Fall season sails in to success
Atlanta coast championship an icing on the cake for MIT sailing
MIT sailing capped off a memorable fall season with its first ever Atlantic Coast Championship victory. Skipper Ty Ingram ’18 and crew Sameena Shaffeeullah ’19 finished 2nd in division A while the team of Paige Omura ’17 and Trevor Long ’18 led the standings in division B to ensure the Engineers finished ahead of 2nd placed Tufts.
The dynamic between the skipper and the crew is critical in coed sailing. Quite interestingly each team had a unique journey en route to the championship.
Ingram and Shaffeeullah have been sailing together since the beginning of the season and had finished third in division A in the Hatch Brown trophy and second in division A in the Captain Hurst Bowl earlier in the season.
Omura and Long only started sailing as a team midway through the season. Yet by crunch time late in the season they had emerged as an elite team.
The Tech spoke to both teams as they discussed what makes them click and how the work they put in during the week and in-game decisions they make during a race both contribute to their success.
When probed about team dynamic, Shaffeeullah explained, “I know as a crew the kind of information I need to provide Ty.”
Ingram elaborated, “The most common information is [that] there are certain angles that I can’t see because the sail blocks me and so maybe we are about to collide with another boat.”
The Omura-Long approach varies somewhat compared to their teammates.
Long explained, “There are two levels of planning within the race. One is where I want the boat to go and the other is how the position of my boat within the fleet and those boats’ strategies affects ours.”
“With Paige [as my crew] I have been able to focus on where I want to be and what I want to do and not worry about where the other boats are around,” Long added.
What elements of competitive sailing can you practice during the week?
“It is about anticipating the wind pockets and sailing with the wind most of the race,”said Ingram.
“We had difficulty getting off the starting line. So the last two weeks [prior to the Atlantic Coast championship] of practice, we put a lot of effort into that,”remarked Shaffeeullah.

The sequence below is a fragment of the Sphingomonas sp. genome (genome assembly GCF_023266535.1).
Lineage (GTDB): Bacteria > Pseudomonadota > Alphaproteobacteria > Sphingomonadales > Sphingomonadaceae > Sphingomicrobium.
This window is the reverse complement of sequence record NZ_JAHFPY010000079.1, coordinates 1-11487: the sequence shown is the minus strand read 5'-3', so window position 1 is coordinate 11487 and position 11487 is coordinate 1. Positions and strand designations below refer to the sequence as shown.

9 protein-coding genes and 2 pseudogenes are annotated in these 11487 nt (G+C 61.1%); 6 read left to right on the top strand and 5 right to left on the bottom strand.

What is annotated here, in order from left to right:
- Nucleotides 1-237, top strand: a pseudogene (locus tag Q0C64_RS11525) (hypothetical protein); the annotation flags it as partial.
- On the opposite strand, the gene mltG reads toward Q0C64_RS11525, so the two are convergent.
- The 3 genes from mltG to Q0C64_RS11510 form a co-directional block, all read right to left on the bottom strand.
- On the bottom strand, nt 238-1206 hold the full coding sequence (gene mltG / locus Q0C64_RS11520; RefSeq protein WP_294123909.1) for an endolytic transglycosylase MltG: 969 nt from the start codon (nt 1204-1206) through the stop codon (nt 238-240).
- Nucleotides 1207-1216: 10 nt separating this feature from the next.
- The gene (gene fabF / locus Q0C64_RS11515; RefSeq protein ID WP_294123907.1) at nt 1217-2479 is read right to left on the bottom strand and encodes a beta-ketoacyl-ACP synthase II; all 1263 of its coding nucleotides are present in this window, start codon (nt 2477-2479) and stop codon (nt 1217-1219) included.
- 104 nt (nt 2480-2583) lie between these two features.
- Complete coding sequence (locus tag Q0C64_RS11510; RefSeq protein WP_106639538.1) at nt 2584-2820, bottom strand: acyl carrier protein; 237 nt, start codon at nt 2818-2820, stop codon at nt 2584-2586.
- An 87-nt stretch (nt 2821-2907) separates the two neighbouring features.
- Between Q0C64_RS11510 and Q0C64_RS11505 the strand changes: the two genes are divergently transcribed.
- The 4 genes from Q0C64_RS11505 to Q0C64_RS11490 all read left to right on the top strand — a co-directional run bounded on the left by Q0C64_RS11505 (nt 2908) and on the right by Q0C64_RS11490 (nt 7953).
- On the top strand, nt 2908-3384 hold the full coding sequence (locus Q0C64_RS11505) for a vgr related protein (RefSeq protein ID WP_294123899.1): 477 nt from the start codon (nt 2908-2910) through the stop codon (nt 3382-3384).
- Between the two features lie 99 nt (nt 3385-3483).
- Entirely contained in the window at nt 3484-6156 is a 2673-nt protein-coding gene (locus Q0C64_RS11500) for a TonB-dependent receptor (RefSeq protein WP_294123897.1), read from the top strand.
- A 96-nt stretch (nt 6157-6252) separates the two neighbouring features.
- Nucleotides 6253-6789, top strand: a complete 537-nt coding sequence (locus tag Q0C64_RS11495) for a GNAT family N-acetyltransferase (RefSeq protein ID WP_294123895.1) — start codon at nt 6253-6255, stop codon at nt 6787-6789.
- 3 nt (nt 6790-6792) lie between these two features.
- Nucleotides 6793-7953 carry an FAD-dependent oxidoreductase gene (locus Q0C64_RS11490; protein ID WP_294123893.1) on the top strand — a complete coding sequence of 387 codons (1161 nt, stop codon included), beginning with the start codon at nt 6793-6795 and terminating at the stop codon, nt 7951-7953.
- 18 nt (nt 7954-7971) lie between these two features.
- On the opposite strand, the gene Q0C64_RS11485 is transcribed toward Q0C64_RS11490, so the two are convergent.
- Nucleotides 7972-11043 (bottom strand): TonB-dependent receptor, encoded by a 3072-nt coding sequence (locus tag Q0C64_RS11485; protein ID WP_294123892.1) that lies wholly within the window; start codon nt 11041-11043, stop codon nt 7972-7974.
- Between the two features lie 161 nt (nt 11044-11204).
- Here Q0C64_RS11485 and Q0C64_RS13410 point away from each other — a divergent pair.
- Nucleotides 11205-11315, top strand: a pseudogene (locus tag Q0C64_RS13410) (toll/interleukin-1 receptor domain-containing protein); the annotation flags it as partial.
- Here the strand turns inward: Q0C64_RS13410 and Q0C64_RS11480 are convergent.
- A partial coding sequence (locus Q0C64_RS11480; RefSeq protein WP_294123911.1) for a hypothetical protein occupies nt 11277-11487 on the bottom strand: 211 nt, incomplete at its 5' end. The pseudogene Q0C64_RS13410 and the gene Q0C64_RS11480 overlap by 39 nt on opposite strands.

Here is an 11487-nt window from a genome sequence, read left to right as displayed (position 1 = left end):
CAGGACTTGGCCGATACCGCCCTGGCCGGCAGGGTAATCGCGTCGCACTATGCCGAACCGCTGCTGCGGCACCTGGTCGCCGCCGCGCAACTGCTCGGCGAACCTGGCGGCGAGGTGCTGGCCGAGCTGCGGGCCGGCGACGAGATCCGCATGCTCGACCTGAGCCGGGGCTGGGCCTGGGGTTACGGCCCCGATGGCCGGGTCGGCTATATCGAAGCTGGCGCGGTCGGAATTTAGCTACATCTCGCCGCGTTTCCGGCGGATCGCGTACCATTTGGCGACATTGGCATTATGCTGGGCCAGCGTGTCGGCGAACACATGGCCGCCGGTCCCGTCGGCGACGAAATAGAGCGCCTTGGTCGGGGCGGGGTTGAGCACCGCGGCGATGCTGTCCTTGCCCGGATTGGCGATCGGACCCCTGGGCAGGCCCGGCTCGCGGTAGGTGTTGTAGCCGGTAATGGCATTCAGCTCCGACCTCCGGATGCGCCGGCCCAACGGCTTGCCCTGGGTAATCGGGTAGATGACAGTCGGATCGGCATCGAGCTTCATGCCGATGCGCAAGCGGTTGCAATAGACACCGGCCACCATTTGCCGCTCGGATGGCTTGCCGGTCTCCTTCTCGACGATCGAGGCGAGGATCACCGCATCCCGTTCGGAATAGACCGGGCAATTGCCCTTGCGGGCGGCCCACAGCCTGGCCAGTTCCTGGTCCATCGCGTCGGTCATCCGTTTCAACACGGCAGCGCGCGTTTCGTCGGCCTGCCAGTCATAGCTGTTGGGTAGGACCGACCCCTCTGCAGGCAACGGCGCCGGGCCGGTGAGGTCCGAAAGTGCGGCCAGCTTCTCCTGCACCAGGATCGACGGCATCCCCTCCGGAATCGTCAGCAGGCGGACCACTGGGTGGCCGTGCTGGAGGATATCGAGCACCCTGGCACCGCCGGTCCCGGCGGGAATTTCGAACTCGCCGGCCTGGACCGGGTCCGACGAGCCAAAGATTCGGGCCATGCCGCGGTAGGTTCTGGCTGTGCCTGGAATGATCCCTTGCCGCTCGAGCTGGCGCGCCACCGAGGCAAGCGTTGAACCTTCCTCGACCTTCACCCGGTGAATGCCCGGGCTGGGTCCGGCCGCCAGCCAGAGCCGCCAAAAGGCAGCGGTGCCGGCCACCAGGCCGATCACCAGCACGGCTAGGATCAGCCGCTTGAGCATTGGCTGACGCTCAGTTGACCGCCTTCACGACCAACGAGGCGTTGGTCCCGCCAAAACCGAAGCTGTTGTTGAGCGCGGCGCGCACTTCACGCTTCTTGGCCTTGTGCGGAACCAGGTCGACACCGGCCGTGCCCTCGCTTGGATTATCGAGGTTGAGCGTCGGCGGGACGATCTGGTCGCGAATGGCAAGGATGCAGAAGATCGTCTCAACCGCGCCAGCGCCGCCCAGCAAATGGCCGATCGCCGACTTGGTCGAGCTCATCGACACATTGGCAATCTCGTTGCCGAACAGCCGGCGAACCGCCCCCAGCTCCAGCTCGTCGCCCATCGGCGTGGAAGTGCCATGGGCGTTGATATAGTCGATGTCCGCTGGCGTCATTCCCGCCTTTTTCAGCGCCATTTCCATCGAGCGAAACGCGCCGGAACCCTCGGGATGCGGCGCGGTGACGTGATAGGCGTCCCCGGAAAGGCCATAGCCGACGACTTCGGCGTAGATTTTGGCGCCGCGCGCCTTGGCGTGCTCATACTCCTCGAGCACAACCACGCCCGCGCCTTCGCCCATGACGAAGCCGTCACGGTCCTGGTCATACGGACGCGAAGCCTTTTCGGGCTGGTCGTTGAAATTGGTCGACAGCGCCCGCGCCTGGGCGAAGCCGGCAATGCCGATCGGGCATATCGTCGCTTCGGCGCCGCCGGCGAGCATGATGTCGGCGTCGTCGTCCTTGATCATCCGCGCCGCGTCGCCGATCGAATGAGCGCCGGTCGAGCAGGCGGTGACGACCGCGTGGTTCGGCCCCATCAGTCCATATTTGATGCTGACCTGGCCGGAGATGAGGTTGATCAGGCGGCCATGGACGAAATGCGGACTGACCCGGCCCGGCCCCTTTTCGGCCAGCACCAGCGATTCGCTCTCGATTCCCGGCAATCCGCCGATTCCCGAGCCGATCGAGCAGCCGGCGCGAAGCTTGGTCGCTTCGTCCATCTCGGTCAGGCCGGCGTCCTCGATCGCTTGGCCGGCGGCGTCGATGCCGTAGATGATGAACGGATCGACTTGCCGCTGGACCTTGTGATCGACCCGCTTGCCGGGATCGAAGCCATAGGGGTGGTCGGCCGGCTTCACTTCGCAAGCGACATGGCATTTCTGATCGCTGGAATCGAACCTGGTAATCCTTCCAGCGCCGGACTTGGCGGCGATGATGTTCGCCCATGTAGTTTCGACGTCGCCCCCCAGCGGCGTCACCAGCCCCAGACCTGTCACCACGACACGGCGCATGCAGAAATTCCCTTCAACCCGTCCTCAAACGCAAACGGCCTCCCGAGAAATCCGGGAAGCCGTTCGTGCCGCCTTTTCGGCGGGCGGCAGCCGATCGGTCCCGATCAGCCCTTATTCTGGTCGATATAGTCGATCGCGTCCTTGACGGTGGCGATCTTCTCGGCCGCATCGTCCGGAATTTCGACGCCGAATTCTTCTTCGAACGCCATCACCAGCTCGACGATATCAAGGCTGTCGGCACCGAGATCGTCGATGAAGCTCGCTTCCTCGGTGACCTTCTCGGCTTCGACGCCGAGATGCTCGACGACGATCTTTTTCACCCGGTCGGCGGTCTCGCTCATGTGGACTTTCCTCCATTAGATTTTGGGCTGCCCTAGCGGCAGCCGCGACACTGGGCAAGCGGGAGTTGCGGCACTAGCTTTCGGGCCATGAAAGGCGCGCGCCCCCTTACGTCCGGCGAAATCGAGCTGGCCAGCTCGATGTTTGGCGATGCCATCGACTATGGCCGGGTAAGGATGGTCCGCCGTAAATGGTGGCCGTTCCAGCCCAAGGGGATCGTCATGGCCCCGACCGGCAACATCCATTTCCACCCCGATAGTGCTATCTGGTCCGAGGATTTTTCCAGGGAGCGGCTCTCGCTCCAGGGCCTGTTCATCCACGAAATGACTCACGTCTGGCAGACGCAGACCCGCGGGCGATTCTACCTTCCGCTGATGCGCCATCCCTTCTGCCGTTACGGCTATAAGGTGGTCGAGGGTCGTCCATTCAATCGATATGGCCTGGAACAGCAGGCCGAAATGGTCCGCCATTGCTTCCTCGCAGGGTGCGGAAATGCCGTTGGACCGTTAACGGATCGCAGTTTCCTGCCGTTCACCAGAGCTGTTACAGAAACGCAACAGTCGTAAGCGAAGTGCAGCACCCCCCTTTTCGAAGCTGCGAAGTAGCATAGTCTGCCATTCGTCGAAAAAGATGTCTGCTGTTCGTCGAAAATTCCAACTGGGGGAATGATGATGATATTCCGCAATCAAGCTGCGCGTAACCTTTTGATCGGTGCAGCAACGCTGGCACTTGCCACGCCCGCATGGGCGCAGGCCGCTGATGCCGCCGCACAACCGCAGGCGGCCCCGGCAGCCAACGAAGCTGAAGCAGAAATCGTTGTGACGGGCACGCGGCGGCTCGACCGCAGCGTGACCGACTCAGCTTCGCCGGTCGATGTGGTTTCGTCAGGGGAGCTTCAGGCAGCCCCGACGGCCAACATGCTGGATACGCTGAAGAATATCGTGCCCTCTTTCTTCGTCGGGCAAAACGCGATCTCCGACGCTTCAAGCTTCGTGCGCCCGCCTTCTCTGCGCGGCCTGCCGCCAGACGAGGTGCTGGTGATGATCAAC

While racing as best you can serves you well a lot of the times, sometimes it is about recognizing the situation and minimizing your mistakes.
“In the second to last race [17 of 18], we were coming dead last but we were able to minimize our mistakes and make up 3 boats. In the end, we ended winning our division by that margin. Especially in the bigger races, minimizing your mistakes is often difference between winning and losing,”Omura noted.
So what was it like to have conquered the Atlantic Coast Championship for the first time?
“Exciting! Right after we finished, we did not know we had won until we looked on shore and our teammates were really happy and cheering us on,” Shaffeeullah reminisced.
For the senior who had been part of a really strong sailing program, the difference this season was consistency.
“In general our performance has been a lot more consistent [this season]. We have always had weekends where we performed really well [in the past]. This season was a lot more consistent. We have a lot of depth on the team and that contributed to it,”noted Omura.
Amidst all the hard work throughout the season and the adrenaline rush during the races is there a memory more cherished than others?
“Winning a race at Hoyt by a leg,” Long chimed in. “We ended up being the only boat that went in a certain corner and we got the wind. We were rounding the bottom mark while the rest of the boats were at the top. It was only a single race of the regatta. We were so far ahead we were confused when we finished. That was just great!”